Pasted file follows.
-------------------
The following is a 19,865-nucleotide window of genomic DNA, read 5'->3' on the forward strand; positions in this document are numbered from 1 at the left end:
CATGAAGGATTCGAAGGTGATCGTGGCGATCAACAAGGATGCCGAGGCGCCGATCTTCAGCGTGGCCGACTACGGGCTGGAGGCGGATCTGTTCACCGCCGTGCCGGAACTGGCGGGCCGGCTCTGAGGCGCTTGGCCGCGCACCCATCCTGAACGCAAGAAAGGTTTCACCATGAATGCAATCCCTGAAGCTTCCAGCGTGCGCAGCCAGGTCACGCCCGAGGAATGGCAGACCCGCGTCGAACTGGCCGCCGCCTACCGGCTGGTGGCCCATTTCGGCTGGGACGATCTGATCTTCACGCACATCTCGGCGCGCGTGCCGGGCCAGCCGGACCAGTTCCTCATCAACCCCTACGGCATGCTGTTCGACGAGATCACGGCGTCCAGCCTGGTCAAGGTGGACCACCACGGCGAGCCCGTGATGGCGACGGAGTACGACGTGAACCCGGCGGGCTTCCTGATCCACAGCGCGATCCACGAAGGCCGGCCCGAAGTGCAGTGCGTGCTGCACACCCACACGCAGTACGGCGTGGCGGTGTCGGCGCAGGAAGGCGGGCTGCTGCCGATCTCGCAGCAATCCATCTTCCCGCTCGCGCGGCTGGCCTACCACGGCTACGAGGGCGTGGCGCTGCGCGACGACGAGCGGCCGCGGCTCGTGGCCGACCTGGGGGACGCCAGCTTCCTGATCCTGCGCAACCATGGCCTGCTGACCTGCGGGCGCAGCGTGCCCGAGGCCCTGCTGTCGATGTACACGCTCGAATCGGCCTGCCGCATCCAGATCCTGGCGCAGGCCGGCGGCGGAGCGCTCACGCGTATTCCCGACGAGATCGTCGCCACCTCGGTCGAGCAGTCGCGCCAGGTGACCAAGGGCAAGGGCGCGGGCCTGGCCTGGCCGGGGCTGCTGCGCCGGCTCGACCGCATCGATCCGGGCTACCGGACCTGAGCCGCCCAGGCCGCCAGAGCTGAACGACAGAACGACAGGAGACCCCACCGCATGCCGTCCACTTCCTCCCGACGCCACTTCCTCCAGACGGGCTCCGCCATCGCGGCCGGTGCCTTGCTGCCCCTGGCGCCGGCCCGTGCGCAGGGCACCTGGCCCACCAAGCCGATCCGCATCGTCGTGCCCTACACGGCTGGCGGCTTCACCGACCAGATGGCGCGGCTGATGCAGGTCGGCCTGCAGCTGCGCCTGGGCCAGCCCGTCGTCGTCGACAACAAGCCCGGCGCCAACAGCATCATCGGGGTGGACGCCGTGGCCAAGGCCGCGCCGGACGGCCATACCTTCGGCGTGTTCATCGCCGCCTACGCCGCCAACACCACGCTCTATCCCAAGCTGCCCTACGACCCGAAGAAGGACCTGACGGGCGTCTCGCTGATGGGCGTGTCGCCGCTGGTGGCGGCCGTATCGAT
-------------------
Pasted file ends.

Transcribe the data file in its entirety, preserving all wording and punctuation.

The following is a 19,865-nucleotide window of genomic DNA, read 5'->3' on the forward strand; positions in this document are numbered from 1 at the left end:
CATGAAGGATTCGAAGGTGATCGTGGCGATCAACAAGGATGCCGAGGCGCCGATCTTCAGCGTGGCCGACTACGGGCTGGAGGCGGATCTGTTCACCGCCGTGCCGGAACTGGCGGGCCGGCTCTGAGGCGCTTGGCCGCGCACCCATCCTGAACGCAAGAAAGGTTTCACCATGAATGCAATCCCTGAAGCTTCCAGCGTGCGCAGCCAGGTCACGCCCGAGGAATGGCAGACCCGCGTCGAACTGGCCGCCGCCTACCGGCTGGTGGCCCATTTCGGCTGGGACGATCTGATCTTCACGCACATCTCGGCGCGCGTGCCGGGCCAGCCGGACCAGTTCCTCATCAACCCCTACGGCATGCTGTTCGACGAGATCACGGCGTCCAGCCTGGTCAAGGTGGACCACCACGGCGAGCCCGTGATGGCGACGGAGTACGACGTGAACCCGGCGGGCTTCCTGATCCACAGCGCGATCCACGAAGGCCGGCCCGAAGTGCAGTGCGTGCTGCACACCCACACGCAGTACGGCGTGGCGGTGTCGGCGCAGGAAGGCGGGCTGCTGCCGATCTCGCAGCAATCCATCTTCCCGCTCGCGCGGCTGGCCTACCACGGCTACGAGGGCGTGGCGCTGCGCGACGACGAGCGGCCGCGGCTCGTGGCCGACCTGGGGGACGCCAGCTTCCTGATCCTGCGCAACCATGGCCTGCTGACCTGCGGGCGCAGCGTGCCCGAGGCCCTGCTGTCGATGTACACGCTCGAATCGGCCTGCCGCATCCAGATCCTGGCGCAGGCCGGCGGCGGAGCGCTCACGCGTATTCCCGACGAGATCGTCGCCACCTCGGTCGAGCAGTCGCGCCAGGTGACCAAGGGCAAGGGCGCGGGCCTGGCCTGGCCGGGGCTGCTGCGCCGGCTCGACCGCATCGATCCGGGCTACCGGACCTGAGCCGCCCAGGCCGCCAGAGCTGAACGACAGAACGACAGGAGACCCCACCGCATGCCGTCCACTTCCTCCCGACGCCACTTCCTCCAGACGGGCTCCGCCATCGCGGCCGGTGCCTTGCTGCCCCTGGCGCCGGCCCGTGCGCAGGGCACCTGGCCCACCAAGCCGATCCGCATCGTCGTGCCCTACACGGCTGGCGGCTTCACCGACCAGATGGCGCGGCTGATGCAGGTCGGCCTGCAGCTGCGCCTGGGCCAGCCCGTCGTCGTCGACAACAAGCCCGGCGCCAACAGCATCATCGGGGTGGACGCCGTGGCCAAGGCCGCGCCGGACGGCCATACCTTCGGCGTGTTCATCGCCGCCTACGCCGCCAACACCACGCTCTATCCCAAGCTGCCCTACGACCCGAAGAAGGACCTGACGGGCGTCTCGCTGATGGGCGTGTCGCCGCTGGTGGCGGCCGTATCGAT